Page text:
An ode to October, the most gorgeous month

From the pages of In Business magazine.

Every year at this time, I vow to enjoy the month of October and not let those beautiful, cool, and crisp 31 days pass me by, and every year I allow myself to be buried inside with work and not take full advantage of the colorful splendor this month offers. This time, it will be different.

Not just because of the natural paintings offered by the golden sugar maples, the ruddy scarlet oaks, or any of the fall colors, but because it’s an opportunity to stock up for the winter. In this case, I’m stocking up on good moods, because if this winter is anything like the last one — and the Farmer’s Almanac says that’s a distinct possibility — I’ll need to build a good-mood reservoir to avoid driving myself, my co-workers, and my family crazy.

Combine Wisconsin’s fall colors with Badger Saturdays, Packer Sundays, and those amazingly tart apples that (drats!) only come this time of year, and that’s all I need to be in heaven. I often joke to friends that every time I watch a Cary Grant movie where he’s the romantic lead, expertly tailored and looking like a million bucks, it makes me want to be a non-slob for at least 24 hours (before reverting back to my unfortunate form). Similarly, when I enjoy those apples, at least I’m eating right for one month out of the year.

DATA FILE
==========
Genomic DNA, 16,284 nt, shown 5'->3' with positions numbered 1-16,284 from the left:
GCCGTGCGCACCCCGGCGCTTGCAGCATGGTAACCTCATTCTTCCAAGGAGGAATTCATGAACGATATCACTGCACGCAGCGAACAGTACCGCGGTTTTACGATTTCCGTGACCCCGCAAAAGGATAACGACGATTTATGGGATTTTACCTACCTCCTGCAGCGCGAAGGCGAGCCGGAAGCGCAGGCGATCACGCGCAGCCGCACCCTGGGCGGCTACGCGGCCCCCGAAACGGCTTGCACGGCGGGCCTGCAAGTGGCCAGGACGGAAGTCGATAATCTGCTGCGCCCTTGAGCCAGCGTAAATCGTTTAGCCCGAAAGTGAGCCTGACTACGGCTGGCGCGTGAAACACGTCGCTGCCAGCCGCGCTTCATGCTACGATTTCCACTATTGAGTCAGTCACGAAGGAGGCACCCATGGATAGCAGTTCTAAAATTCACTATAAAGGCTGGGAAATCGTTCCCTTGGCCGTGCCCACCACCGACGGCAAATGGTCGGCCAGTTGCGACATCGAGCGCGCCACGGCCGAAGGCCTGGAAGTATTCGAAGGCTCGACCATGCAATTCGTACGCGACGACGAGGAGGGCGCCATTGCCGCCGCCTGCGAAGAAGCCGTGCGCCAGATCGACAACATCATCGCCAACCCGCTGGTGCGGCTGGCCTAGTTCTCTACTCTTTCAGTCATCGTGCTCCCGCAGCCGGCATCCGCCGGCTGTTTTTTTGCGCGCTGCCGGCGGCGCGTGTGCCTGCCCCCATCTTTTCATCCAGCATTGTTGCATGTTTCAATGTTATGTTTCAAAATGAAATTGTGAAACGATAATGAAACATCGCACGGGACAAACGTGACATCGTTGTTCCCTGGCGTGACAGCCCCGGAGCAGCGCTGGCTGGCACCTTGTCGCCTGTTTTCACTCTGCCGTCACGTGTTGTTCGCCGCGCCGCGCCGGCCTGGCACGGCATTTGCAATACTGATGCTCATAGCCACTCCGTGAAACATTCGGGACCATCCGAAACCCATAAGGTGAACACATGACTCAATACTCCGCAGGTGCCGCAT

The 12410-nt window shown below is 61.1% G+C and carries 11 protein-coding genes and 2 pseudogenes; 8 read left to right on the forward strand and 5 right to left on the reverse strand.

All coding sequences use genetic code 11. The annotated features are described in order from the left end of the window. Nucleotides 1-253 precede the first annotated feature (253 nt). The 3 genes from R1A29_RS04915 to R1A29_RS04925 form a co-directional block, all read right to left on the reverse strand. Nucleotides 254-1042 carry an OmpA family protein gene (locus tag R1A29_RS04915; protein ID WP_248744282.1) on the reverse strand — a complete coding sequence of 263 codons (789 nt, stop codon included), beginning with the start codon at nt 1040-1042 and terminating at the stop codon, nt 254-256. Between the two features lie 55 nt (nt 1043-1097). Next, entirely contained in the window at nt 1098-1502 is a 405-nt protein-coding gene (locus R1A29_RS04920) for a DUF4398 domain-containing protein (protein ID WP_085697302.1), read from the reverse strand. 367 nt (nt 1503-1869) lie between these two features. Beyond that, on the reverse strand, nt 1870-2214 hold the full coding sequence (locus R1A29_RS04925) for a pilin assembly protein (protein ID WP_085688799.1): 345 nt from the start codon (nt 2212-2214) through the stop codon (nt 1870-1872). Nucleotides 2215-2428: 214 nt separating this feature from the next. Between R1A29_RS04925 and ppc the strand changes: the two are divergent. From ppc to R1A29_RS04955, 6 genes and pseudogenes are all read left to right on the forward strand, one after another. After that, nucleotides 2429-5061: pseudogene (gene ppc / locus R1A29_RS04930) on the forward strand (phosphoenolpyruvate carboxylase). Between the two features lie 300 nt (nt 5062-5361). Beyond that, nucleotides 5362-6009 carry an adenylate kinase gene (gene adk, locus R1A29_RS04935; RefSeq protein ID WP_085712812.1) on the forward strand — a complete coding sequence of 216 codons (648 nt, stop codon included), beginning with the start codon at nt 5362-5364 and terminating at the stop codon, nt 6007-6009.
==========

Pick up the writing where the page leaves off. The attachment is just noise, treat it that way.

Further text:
So this month, I’m determined to get up early, do a 30-minute walk, and take it all in — even if that means getting to work a little bit later. I’ll adopt somewhat modified banker’s hours — 9 to 6 — and work a little bit in the evening if that’s what it takes to enjoy the daylight and ward off the depressing thought of another menacing polar vortex.

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I don’t even mind raking those colorful leaves on Saturdays because it means I’m outside in a place and time, Wisconsin in October, that I would choose over sunny Southern California, picturesque Palm Beach, or beautiful Bermuda. Hey, we can escape to those places any (other) time.

It hasn’t exactly been a great year for the grins, so if I’m getting to work a little bit later, and if I’m outside and gone a little bit longer during the noon hour, I hope that I’m forgiven. If I don’t fail to follow the foliage, it will help me be a better husband, father, and employee.

For the sake of work-life balance, I hope you can do the same.

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